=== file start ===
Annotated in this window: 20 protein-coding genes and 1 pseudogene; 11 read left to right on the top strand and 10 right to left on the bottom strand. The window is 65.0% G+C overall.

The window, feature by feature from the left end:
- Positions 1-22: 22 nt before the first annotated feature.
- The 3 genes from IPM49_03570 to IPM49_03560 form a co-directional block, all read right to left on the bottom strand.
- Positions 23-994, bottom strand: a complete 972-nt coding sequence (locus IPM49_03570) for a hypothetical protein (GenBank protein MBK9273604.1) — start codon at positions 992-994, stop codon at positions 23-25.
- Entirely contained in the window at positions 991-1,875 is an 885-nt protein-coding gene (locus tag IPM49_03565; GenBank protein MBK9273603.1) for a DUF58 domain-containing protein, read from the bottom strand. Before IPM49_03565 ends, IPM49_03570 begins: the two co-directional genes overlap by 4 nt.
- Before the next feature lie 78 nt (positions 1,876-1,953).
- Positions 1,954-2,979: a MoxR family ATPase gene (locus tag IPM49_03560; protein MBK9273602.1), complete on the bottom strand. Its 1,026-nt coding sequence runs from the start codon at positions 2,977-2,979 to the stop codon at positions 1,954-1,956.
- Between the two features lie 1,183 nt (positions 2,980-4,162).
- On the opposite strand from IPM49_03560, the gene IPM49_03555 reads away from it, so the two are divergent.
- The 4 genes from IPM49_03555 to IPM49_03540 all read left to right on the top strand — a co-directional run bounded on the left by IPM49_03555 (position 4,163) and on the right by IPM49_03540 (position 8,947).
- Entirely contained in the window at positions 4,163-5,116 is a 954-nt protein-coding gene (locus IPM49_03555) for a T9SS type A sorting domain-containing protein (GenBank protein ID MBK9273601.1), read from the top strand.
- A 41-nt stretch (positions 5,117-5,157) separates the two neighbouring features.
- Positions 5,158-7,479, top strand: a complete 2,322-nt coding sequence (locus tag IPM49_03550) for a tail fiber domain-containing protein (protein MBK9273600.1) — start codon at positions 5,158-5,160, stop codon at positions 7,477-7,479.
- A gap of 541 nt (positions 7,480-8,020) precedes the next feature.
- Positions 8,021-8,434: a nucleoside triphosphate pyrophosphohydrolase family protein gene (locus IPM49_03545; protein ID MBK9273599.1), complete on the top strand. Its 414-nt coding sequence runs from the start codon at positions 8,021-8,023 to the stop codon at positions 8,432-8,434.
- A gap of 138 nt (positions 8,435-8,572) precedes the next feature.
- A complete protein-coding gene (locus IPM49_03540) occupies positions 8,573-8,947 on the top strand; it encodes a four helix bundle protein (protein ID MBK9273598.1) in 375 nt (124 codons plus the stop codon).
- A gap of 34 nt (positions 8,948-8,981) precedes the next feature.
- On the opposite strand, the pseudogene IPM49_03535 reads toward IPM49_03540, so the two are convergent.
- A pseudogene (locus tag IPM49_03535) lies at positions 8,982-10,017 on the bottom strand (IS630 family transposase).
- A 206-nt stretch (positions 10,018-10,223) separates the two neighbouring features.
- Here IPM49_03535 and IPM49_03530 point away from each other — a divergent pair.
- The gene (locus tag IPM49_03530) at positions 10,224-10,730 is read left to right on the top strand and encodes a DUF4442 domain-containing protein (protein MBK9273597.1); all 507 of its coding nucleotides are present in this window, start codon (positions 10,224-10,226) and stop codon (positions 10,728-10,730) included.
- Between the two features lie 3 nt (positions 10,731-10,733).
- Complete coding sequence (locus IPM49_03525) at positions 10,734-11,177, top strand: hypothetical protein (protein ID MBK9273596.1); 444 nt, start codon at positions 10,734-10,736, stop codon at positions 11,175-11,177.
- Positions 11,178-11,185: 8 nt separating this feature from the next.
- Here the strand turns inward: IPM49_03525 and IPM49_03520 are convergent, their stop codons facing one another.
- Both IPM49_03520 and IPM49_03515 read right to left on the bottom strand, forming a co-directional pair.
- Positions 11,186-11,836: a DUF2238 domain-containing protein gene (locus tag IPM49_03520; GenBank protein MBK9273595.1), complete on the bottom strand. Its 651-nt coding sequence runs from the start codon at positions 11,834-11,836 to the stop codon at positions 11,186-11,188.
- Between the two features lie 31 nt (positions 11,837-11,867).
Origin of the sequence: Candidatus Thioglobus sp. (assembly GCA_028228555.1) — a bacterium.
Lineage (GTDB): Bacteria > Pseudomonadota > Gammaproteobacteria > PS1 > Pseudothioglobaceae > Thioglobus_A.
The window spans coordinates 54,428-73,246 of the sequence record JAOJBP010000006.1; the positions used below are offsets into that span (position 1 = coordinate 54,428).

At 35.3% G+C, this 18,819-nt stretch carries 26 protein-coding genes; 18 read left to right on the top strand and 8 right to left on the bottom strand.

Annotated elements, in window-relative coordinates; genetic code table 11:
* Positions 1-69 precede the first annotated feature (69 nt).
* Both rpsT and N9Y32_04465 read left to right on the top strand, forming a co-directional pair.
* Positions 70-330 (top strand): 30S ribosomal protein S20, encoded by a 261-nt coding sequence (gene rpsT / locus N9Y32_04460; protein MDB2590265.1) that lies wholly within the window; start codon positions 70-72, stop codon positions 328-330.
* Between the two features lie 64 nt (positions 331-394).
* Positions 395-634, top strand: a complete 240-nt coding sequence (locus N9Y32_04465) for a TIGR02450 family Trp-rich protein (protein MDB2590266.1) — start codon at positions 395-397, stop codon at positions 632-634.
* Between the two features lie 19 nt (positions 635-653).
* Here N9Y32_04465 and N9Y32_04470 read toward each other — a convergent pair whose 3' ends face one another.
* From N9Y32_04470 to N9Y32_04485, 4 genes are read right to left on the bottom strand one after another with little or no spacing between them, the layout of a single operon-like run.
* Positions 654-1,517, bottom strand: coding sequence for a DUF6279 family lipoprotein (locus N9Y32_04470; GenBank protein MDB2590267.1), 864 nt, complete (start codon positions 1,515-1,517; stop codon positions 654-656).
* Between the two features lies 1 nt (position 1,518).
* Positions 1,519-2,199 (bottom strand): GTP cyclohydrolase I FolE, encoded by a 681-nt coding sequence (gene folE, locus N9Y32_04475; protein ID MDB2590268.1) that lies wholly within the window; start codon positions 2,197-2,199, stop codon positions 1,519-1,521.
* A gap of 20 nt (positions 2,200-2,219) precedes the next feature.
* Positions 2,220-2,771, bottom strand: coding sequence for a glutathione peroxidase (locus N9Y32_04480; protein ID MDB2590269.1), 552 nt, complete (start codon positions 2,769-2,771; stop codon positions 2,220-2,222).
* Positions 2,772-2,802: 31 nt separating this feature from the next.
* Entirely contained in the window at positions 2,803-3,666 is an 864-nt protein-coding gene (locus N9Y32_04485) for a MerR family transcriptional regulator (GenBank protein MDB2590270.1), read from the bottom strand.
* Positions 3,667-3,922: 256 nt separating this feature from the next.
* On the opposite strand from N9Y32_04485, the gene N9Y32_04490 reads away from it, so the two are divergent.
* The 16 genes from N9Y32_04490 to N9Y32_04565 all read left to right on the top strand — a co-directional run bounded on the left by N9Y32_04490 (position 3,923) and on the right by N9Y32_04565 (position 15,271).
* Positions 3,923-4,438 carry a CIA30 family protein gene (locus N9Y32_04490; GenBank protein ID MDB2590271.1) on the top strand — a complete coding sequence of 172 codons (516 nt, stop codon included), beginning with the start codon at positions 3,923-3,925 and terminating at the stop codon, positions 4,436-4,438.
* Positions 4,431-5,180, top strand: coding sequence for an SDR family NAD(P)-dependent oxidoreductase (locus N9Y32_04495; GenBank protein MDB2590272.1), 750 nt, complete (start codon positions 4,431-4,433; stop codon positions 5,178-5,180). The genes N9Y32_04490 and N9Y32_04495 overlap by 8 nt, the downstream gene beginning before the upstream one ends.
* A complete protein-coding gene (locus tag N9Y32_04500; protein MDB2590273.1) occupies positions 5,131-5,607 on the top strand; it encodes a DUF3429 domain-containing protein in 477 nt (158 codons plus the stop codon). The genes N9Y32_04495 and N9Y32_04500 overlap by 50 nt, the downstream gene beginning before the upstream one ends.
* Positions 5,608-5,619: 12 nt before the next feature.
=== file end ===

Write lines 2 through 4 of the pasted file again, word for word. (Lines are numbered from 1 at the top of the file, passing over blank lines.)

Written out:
The window, feature by feature from the left end:
- Positions 1-22: 22 nt before the first annotated feature.
- The 3 genes from IPM49_03570 to IPM49_03560 form a co-directional block, all read right to left on the bottom strand.